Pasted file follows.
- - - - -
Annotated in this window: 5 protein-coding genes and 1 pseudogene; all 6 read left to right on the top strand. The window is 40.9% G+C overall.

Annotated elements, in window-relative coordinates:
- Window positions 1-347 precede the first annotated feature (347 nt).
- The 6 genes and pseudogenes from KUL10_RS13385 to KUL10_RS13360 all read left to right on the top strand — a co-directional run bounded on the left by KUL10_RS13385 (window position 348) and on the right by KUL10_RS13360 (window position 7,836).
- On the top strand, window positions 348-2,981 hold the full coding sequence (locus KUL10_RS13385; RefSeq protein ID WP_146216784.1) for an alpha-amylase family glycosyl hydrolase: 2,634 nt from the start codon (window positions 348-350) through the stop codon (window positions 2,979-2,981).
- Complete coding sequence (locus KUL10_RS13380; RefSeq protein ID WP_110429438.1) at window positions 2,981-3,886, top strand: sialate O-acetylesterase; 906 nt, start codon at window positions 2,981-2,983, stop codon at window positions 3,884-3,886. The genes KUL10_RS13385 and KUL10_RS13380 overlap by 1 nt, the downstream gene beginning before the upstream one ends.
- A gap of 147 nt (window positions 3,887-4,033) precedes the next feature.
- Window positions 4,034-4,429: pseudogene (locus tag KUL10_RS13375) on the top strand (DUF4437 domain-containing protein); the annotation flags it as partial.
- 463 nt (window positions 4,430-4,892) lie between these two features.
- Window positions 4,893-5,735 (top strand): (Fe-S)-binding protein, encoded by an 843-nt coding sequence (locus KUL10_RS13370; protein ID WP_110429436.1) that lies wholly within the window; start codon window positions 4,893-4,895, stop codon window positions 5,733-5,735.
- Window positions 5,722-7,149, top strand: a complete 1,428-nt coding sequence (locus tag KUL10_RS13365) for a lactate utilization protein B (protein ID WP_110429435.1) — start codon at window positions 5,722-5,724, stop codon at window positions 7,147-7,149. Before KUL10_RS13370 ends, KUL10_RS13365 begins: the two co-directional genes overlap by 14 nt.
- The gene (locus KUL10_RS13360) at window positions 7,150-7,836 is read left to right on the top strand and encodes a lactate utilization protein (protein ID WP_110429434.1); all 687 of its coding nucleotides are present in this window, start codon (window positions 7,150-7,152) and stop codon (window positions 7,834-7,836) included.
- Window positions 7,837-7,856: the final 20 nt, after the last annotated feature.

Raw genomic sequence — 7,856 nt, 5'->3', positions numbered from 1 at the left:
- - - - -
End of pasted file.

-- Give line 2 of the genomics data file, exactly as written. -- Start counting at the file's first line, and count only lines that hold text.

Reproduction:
Annotated elements, in window-relative coordinates: